Protecting your company from fraud has become time consuming and expensive for businesses. Most fraudulent activity can be caught by putting effective internal processes and procedures in place to minimize the chances for illegal behavior. Another important source of protection is your own employees.
If you want your people to detect and prevent fraud, they must first know what to look for, and then what to do about it. (Keep in mind this article will focus on preventing fraud, not on preventing theft.)
Let’s start with the basics: training
Train your employees so they understand company policies and procedures. Employee fraud can take place in many ways, but by far the most common involves accounting, accounts payable, and payroll functions. Employees who submit expenses reports are also prime sources of fraud, especially if your internal controls are weak. Make sure your people know and follow all rules and guidelines. Also, make sure they understand the repercussions of committing a fraud, including the possibility of criminal prosecution.
After an internal company review, put the following processes in place and train employees to follow these processes. Internal training should include:
- Create separate duties with checks and balances built in. Require multiple approvals for expenditures. Have multiple employees keep the books, handle payroll, make deposits, and reconcile bank statements.
- Cross-train employees to perform basic financial functions. Relying on one person to handle a financial process makes it easier for that person to commit fraud.
- Train employees to perform basic internal audits – outside of their normal work area. Oversight is a great deterrent.
Training for external sources of fraud, including identity theft
This type of training is not only good for protecting your business and your customers, but creating procedures to stop identity theft is the law. Visit the Federal Trade Commission’s website and view their article Fighting Identity Theft with the Red Flags Rule: A How-To Guide for Business for information on complying with the law.
Teach employees to watch for the following
- New account fraud – setting up accounts based on stolen identity or personal information
- Credit card fraud – using credit cards without authorization
- Check fraud – using checks without authorization, or using fake checks
- Phishing – fraudulent attempts to get personal or company information that can be used to perpetrate identity theft
- Identity theft – using another individual’s personal or financial information without his or her consent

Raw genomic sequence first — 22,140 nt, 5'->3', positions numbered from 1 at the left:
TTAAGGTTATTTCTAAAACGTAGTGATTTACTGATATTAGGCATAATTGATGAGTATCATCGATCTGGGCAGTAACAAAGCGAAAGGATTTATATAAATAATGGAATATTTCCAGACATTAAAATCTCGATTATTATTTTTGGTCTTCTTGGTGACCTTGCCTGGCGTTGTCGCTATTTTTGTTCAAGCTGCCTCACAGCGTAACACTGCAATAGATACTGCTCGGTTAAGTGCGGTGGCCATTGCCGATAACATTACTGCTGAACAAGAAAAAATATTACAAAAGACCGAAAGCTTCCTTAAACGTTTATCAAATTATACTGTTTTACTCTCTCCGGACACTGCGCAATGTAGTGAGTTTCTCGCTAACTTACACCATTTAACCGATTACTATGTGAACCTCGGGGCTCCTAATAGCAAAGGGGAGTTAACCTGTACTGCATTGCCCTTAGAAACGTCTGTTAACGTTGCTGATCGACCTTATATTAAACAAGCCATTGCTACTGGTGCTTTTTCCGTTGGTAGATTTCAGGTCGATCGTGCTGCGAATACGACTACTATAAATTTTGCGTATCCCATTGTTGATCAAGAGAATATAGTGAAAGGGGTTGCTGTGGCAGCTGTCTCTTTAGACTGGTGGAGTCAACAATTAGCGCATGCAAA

- Invoicing for products or services that were never provided
- Invoicing for over-utilization of services (i.e. billing for unneeded services; the services were performed but were not needed or requested)
The key to providing effective training is to first determine what policies and procedures you wish to put in place. If you run a retail operation and you wish to prevent identity theft, for example, you may decide employees should verify two forms of identification before accepting checks or credit cards. If that is your policy, train your employees and monitor that they, in fact, consistently follow the policy. The same is true for internal controls; if you decide one employee should verify the accuracy of incoming shipments at the receiving dock, and another employee should double-check the accuracy of items received before placing them into inventory, train employees appropriately and then check periodically to make sure your policies are being followed.
Then establish set procedures for what employees should do if they suspect internal or external fraud. Your procedures for handling external fraud can be straightforward and should not require significant judgment on the part of the employee. For example, if a cashier suspects that a customer is attempting to use a stolen credit card, they should immediately notify a member of management before proceeding further.
With internal fraud, the actions taken may not be so clear-cut. Many employees will hesitate to accuse others of illegal or unethical behavior; create a climate of trust by establishing a confidential way for employees to share their concerns. Confidentiality protects the whistle-blower and the alleged perpetrator; if the accusations are unfounded, no one needs to know there were ever suspicions in the first place.
Protecting your business from fraud is critical in today’s world where the use of digital technology and connections to the internet have increased opportunities for crooks. You will have to invest in various security measures, but don’t forget that training your employees and creating a culture of awareness is an important step in your security efforts.